Institutional investors from across the world representing $2.2trn have co-filed a shareholder resolution pressuring Glencore to shed light on its thermal coal projects, and how they align with the group’s public commitment to support the Paris Agreement’s goals.
The investors – Legal & General Investment Management (LGIM), HSBC Asset Management Swiss based Ethos Foundation, on behalf of large Swiss pension fund members of the foundation, and Vision Super, an Australian industry super fund – have come together to file a climate resolution specifically focused on transparency around thermal coal production at the world’s largest coal trader. The resolution has also been co-filed with ShareAction and the Australasian Centre for Corporate Responsibility (ACCR).
In a statement it is described as a “significant escalation of pressure on Glencore” and flagged the group is already on notice after nearly one quarter of shareholders rejected its climate plan in 2022.
It is asking Glencore to disclose how its projected thermal coal production and thermal coal capital expenditure aligns with the Paris Agreement’s goals and the International Energy Agency (IEA) Net Zero Emissions pathway.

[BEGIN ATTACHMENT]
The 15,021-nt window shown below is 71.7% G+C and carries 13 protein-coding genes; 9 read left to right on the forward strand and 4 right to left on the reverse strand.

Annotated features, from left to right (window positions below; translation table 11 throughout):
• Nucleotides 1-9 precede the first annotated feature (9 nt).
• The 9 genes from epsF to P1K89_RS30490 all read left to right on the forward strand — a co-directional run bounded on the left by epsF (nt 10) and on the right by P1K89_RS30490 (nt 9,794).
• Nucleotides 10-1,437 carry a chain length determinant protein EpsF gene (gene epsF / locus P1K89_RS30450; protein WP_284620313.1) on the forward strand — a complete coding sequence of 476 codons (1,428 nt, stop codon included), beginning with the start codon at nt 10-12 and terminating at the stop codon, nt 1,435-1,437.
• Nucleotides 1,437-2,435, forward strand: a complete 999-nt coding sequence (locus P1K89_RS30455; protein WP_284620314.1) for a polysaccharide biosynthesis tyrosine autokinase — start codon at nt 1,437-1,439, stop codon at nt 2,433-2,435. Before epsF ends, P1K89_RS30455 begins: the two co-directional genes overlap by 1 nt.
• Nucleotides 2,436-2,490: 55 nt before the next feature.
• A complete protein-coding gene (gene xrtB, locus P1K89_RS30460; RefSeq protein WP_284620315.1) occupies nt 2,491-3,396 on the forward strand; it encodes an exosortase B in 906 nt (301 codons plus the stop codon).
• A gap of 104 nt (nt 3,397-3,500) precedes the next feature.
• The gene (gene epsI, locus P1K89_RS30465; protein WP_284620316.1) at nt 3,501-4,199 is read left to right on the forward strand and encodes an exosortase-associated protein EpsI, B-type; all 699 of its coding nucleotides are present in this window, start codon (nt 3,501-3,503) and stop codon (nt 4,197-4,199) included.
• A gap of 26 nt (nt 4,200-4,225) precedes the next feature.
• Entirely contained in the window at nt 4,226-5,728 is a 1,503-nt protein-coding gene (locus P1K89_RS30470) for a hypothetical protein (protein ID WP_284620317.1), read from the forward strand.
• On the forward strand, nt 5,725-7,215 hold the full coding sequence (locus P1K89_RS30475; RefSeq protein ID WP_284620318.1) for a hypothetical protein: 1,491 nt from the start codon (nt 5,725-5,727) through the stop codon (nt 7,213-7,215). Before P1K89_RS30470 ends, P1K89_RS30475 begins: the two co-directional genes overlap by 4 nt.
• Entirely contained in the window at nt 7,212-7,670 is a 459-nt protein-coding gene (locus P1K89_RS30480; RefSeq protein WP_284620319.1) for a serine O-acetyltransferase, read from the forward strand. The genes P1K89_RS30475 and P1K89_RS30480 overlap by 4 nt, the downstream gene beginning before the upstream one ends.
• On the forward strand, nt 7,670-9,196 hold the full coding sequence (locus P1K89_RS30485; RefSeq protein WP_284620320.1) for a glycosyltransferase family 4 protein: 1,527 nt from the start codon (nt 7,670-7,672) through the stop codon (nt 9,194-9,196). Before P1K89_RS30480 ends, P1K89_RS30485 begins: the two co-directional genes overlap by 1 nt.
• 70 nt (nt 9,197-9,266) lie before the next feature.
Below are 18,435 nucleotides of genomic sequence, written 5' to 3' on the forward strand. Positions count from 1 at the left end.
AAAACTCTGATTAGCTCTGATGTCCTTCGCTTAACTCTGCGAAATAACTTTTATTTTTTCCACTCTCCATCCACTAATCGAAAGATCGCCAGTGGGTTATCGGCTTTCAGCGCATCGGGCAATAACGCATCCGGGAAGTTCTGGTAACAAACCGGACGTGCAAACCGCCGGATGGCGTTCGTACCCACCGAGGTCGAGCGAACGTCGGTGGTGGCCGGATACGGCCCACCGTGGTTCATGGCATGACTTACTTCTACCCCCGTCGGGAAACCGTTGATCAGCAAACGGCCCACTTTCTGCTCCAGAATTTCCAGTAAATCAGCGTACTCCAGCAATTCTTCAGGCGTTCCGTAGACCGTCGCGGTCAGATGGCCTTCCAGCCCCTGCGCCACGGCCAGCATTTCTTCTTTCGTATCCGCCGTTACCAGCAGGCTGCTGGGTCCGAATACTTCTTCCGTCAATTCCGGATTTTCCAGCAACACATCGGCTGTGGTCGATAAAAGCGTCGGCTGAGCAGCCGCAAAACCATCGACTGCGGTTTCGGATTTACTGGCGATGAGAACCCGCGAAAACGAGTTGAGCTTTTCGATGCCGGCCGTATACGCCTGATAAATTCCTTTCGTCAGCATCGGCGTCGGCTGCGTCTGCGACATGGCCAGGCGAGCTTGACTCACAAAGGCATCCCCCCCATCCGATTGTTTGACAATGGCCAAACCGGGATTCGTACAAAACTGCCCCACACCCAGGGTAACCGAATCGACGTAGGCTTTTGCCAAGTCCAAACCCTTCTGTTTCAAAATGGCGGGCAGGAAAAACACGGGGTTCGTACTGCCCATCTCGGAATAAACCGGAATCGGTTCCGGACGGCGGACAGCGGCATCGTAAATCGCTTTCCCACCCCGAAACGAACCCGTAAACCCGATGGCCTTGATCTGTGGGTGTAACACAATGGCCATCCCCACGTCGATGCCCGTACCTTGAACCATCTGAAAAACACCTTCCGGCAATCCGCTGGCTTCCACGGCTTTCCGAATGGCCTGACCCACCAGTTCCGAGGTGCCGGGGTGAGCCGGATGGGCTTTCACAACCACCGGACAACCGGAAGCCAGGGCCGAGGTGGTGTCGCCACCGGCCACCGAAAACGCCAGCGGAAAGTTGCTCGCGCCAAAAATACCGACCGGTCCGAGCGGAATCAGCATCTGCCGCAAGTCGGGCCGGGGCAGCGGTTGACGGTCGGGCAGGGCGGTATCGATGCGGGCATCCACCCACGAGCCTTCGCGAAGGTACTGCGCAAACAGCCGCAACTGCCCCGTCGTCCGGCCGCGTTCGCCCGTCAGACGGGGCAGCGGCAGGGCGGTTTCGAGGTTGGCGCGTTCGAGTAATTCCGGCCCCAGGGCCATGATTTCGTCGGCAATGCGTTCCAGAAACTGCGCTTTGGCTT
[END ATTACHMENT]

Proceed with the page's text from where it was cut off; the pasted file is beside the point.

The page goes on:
LGIM’s global ESG analyst for investment stewardship Dror Elkayam said Glencore’s exposure to thermal coal is “material” and, more specifically, the coalition of investors would like to understand further how its coal production plans are aligned with the IEA Net Zero Scenario milestones of not using unabated thermal coal for electricity generation in advanced economies by 2030, and globally by 2040.
Elkayam also explained to ESG Clarity that Glencore sits within LGIM’s targeted list of companies for “engagement with consequences” under its Climate Impact Pledge (CIP), and Glencore has already been sanctioned through voting activities for not meeting the group’s “core expectations with respect to its energy transition strategy”.
“As long-term investors, the ability to assess and evaluate companies’ exposure to financially material risks stemming from the energy transition is vital,” he said. “Having both invested in and engaged with Glencore over many years, a higher degree of transparency is necessary in order to clarify how the company’s exposure to thermal coal is aligned with the 1.5C pathway and corresponds to its net zero commitment.”
Vincent Kaufmann, CEO of the Ethos Foundation, added: “The greater disclosure we are asking for on how Glencore’s capital expenditure plans align with the Paris Agreement is key to protect the long-term interests of the company’s stakeholders – which is why we are so keen to see it.”
The coalition of investors added they are hoping for “constructive dialogue” with Glencore and the company’s updated climate report, expected to be published ahead of the 2023 AGM season, will provide the clarity being sought.